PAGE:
“I wouldn’t use the term racist, as much as I would say the playing field is not even in Hollywood,” Fuqua he said. “But ultimately, you have to put in the work.
“It’s very easy to cry racism when you’re not qualified to do the work or your work isn’t transcending to where you want it to be. Hollywood is a business and you have to look at it that way.”
He added, “I do see other things – like people who don’t understand or are ignorant to our culture. But I wouldn’t call them racist. If anything, it’s our job to expand their minds to our experience.”
As far as Black interest stories in Hollywood, he chalks that up to the lack of African Americans in high positions.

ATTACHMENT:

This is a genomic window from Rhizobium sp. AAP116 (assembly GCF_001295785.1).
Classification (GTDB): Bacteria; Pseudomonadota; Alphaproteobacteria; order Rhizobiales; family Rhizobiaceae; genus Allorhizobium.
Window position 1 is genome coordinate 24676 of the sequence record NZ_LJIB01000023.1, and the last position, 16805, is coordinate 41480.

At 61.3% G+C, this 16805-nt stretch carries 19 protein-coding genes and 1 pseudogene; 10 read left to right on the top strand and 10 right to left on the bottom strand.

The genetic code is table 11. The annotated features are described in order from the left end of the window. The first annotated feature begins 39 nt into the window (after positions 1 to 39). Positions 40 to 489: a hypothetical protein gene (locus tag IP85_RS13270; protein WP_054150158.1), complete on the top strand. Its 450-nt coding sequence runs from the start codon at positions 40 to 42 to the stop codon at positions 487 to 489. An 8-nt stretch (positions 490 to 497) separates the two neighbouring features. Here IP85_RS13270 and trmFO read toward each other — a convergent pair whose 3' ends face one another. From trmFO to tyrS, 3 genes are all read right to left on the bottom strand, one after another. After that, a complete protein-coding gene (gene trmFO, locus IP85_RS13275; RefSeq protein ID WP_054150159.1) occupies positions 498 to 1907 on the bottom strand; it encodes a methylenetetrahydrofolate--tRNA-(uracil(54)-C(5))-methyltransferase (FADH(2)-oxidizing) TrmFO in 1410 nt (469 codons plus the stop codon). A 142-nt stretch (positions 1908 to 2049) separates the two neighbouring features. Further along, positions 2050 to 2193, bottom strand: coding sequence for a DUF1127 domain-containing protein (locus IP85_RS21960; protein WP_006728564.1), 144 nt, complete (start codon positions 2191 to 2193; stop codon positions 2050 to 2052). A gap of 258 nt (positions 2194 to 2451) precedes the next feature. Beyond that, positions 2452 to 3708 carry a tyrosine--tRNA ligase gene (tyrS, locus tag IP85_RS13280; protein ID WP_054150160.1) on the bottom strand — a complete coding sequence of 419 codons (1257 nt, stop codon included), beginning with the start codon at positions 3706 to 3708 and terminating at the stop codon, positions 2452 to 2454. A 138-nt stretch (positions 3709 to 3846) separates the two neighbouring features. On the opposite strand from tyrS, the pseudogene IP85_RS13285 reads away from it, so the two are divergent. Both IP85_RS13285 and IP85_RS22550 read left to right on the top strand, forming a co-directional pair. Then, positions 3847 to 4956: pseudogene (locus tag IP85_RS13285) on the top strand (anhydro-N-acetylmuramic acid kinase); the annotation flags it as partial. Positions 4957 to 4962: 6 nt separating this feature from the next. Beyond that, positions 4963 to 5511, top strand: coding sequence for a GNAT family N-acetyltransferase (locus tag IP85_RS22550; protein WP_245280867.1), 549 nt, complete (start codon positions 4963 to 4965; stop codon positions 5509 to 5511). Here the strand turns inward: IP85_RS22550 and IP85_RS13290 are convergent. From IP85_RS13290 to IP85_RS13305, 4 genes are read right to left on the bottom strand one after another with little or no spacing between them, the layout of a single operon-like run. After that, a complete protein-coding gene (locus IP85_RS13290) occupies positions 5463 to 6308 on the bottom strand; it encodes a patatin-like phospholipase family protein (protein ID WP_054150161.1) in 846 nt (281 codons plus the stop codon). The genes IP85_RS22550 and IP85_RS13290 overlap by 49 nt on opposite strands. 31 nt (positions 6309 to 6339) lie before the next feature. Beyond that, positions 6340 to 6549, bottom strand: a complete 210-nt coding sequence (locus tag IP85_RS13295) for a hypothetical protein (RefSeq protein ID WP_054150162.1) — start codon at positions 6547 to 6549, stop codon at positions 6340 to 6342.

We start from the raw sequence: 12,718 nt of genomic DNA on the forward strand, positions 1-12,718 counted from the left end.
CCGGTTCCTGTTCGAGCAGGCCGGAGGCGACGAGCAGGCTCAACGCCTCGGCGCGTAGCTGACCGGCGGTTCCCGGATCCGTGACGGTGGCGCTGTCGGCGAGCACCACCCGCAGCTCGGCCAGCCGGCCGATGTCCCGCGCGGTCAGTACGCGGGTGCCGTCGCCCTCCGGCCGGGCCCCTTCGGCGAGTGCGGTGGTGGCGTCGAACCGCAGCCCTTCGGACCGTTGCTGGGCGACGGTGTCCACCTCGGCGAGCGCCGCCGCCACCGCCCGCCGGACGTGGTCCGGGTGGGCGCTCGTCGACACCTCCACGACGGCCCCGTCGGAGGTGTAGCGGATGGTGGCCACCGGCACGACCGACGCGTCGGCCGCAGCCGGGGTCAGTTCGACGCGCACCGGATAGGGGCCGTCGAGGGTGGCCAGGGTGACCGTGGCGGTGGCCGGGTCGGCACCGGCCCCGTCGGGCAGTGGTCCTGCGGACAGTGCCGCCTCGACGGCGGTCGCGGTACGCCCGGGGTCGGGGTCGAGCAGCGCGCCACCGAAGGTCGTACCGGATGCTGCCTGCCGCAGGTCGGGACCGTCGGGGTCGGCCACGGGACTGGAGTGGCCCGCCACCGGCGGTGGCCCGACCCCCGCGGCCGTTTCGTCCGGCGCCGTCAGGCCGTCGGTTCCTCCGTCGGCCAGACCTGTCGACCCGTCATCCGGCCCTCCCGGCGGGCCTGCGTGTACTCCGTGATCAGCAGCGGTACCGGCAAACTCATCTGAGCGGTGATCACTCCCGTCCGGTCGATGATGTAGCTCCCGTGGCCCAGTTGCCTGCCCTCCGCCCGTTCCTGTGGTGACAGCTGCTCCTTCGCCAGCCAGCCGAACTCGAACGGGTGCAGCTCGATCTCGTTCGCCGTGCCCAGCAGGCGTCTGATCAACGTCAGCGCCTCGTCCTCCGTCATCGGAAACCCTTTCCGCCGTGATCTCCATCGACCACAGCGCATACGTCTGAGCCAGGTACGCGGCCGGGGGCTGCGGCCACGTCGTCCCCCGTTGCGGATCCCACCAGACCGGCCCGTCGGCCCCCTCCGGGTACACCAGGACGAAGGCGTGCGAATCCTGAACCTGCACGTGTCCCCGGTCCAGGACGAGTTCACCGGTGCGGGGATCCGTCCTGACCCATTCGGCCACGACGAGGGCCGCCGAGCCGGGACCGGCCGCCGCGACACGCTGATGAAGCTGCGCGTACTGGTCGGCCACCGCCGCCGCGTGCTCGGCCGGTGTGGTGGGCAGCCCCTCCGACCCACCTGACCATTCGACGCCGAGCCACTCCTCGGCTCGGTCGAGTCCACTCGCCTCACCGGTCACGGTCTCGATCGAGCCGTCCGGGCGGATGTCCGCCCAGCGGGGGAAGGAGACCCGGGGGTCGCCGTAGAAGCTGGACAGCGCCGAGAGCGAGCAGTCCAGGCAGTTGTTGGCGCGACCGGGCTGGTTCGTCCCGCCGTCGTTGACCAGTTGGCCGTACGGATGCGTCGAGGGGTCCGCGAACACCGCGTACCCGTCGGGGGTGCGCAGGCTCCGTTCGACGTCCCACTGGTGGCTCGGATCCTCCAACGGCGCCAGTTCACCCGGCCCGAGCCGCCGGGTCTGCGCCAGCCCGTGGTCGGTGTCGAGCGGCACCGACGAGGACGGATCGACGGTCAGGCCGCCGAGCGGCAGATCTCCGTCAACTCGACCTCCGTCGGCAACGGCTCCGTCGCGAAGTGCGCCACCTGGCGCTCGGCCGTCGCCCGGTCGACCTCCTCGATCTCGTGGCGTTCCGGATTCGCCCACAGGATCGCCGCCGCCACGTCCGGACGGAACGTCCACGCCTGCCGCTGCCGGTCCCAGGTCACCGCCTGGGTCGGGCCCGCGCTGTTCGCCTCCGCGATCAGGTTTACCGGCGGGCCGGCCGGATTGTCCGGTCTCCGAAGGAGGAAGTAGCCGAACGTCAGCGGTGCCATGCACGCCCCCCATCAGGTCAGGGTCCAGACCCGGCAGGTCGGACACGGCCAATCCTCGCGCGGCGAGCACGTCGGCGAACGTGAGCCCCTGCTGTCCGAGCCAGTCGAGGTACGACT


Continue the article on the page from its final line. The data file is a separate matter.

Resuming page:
“There are no African-Americans that run major studios and most of the executives at the top level are not African-American. So when the people in those jobs are developing stories, nine times out of 10, their stories won’t be about African Americans – they’ll be about people who look like themselves.
“To say that those people are racist is not necessarily the case.”
How P.C. of him.
The director admitted most of the people who have pushed him along throughout his career have not been Black.
“99.9 per cent of the people that have given me my opportunities in this business were not African-American,” he says. “Denzel [Washington] gave me a great opportunity when we did Training Day together, and I also became friends with Mr. Sidney Poitier, who has given me great counsel and advice.
“But in terms of people in the studio system, most of the people who have given me my jobs were not African American. So I can’t sit back and say Hollywood is racist.”